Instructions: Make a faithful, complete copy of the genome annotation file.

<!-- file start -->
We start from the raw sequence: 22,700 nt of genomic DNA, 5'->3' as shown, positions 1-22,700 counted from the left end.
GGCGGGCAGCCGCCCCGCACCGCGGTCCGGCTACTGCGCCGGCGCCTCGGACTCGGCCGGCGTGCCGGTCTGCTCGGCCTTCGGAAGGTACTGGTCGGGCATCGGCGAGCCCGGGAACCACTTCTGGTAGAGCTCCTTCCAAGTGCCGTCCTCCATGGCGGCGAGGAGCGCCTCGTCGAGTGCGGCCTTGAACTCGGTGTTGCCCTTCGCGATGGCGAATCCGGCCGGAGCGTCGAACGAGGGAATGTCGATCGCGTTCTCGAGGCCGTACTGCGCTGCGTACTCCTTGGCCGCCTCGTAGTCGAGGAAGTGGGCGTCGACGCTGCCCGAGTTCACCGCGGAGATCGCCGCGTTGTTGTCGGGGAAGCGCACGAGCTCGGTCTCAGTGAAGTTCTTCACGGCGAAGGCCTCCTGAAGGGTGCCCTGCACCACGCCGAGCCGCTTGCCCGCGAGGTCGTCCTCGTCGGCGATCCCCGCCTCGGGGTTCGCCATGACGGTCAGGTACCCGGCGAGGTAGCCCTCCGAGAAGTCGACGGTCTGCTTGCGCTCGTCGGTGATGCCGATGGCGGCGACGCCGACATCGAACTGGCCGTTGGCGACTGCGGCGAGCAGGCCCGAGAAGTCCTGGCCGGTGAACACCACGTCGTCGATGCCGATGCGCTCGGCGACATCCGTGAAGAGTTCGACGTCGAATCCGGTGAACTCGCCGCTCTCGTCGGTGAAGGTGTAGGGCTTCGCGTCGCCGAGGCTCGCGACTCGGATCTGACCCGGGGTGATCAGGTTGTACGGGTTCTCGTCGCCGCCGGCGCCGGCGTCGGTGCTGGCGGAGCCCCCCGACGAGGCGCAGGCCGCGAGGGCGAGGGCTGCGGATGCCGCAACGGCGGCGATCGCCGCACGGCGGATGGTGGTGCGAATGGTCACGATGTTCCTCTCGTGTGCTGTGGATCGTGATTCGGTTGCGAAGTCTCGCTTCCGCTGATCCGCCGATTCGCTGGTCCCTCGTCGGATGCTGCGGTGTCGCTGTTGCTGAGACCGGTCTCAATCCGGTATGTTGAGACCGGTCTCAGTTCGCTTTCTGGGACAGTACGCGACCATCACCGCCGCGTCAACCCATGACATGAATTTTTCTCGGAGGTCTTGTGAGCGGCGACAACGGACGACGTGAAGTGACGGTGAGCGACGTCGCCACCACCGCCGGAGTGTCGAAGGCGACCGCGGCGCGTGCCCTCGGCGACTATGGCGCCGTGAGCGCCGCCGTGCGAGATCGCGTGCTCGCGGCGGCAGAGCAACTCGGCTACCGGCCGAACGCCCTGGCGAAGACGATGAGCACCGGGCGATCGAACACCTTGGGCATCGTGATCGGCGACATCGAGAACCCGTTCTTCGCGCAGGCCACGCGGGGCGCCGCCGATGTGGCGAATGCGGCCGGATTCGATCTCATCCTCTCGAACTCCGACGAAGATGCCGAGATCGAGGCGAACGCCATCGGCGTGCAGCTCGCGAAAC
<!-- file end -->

We start from the raw sequence: 22,700 nt of genomic DNA, 5'->3' as shown, positions 1-22,700 counted from the left end.
GGCGGGCAGCCGCCCCGCACCGCGGTCCGGCTACTGCGCCGGCGCCTCGGACTCGGCCGGCGTGCCGGTCTGCTCGGCCTTCGGAAGGTACTGGTCGGGCATCGGCGAGCCCGGGAACCACTTCTGGTAGAGCTCCTTCCAAGTGCCGTCCTCCATGGCGGCGAGGAGCGCCTCGTCGAGTGCGGCCTTGAACTCGGTGTTGCCCTTCGCGATGGCGAATCCGGCCGGAGCGTCGAACGAGGGAATGTCGATCGCGTTCTCGAGGCCGTACTGCGCTGCGTACTCCTTGGCCGCCTCGTAGTCGAGGAAGTGGGCGTCGACGCTGCCCGAGTTCACCGCGGAGATCGCCGCGTTGTTGTCGGGGAAGCGCACGAGCTCGGTCTCAGTGAAGTTCTTCACGGCGAAGGCCTCCTGAAGGGTGCCCTGCACCACGCCGAGCCGCTTGCCCGCGAGGTCGTCCTCGTCGGCGATCCCCGCCTCGGGGTTCGCCATGACGGTCAGGTACCCGGCGAGGTAGCCCTCCGAGAAGTCGACGGTCTGCTTGCGCTCGTCGGTGATGCCGATGGCGGCGACGCCGACATCGAACTGGCCGTTGGCGACTGCGGCGAGCAGGCCCGAGAAGTCCTGGCCGGTGAACACCACGTCGTCGATGCCGATGCGCTCGGCGACATCCGTGAAGAGTTCGACGTCGAATCCGGTGAACTCGCCGCTCTCGTCGGTGAAGGTGTAGGGCTTCGCGTCGCCGAGGCTCGCGACTCGGATCTGACCCGGGGTGATCAGGTTGTACGGGTTCTCGTCGCCGCCGGCGCCGGCGTCGGTGCTGGCGGAGCCCCCCGACGAGGCGCAGGCCGCGAGGGCGAGGGCTGCGGATGCCGCAACGGCGGCGATCGCCGCACGGCGGATGGTGGTGCGAATGGTCACGATGTTCCTCTCGTGTGCTGTGGATCGTGATTCGGTTGCGAAGTCTCGCTTCCGCTGATCCGCCGATTCGCTGGTCCCTCGTCGGATGCTGCGGTGTCGCTGTTGCTGAGACCGGTCTCAATCCGGTATGTTGAGACCGGTCTCAGTTCGCTTTCTGGGACAGTACGCGACCATCACCGCCGCGTCAACCCATGACATGAATTTTTCTCGGAGGTCTTGTGAGCGGCGACAACGGACGACGTGAAGTGACGGTGAGCGACGTCGCCACCACCGCCGGAGTGTCGAAGGCGACCGCGGCGCGTGCCCTCGGCGACTATGGCGCCGTGAGCGCCGCCGTGCGAGATCGCGTGCTCGCGGCGGCAGAGCAACTCGGCTACCGGCCGAACGCCCTGGCGAAGACGATGAGCACCGGGCGATCGAACACCTTGGGCATCGTGATCGGCGACATCGAGAACCCGTTCTTCGCGCAGGCCACGCGGGGCGCCGCCGATGTGGCGAATGCGGCCGGATTCGATCTCATCCTCTCGAACTCCGACGAAGATGCCGAGATCGAGGCGAACGCCATCGGCGTGCAGCTCGCGAAAC